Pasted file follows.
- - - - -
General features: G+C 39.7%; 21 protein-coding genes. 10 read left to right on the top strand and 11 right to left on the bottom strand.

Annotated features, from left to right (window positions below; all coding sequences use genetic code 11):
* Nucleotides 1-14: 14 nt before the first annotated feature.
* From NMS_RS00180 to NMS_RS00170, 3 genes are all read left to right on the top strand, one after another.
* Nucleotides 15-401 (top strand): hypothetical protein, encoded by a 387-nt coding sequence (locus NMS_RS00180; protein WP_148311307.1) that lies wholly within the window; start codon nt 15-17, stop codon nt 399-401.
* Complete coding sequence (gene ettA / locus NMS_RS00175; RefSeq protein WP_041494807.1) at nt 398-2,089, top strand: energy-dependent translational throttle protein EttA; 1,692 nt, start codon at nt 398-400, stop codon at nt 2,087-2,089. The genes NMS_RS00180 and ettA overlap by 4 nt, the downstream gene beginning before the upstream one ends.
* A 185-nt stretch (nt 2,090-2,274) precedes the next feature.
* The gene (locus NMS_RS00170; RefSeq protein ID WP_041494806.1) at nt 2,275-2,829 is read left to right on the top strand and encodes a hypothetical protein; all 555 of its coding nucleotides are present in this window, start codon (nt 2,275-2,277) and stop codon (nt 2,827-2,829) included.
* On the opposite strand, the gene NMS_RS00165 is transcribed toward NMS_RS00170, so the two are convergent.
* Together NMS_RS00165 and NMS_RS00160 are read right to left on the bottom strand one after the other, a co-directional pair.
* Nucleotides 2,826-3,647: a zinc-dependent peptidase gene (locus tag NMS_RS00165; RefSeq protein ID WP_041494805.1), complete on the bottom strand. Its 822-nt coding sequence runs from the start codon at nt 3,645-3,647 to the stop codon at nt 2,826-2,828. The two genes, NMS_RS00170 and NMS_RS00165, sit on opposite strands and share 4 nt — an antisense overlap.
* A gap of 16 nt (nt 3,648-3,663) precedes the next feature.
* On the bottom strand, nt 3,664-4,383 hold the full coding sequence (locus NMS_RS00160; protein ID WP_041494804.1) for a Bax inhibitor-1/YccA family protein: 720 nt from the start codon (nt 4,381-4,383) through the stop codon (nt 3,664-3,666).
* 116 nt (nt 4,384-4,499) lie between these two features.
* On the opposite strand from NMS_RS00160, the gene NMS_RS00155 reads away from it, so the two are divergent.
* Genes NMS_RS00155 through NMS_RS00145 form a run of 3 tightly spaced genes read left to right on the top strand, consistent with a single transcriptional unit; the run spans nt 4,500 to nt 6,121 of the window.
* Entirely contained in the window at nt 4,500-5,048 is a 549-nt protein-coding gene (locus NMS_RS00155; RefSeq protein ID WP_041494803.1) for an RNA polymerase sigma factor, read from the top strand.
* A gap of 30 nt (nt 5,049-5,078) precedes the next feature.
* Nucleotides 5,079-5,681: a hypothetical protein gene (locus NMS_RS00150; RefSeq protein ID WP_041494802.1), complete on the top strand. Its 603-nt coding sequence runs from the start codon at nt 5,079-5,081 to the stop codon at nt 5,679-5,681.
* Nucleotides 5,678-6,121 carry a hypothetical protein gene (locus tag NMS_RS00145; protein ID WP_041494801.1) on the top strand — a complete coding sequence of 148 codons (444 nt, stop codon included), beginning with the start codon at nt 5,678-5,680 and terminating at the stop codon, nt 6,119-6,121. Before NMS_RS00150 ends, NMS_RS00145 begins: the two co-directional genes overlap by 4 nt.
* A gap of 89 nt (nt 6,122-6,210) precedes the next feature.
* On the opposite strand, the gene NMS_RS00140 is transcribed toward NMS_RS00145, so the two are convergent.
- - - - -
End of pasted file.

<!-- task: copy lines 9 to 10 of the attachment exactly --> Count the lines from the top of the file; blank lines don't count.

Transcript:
* On the opposite strand, the gene NMS_RS00165 is transcribed toward NMS_RS00170, so the two are convergent.
* Together NMS_RS00165 and NMS_RS00160 are read right to left on the bottom strand one after the other, a co-directional pair.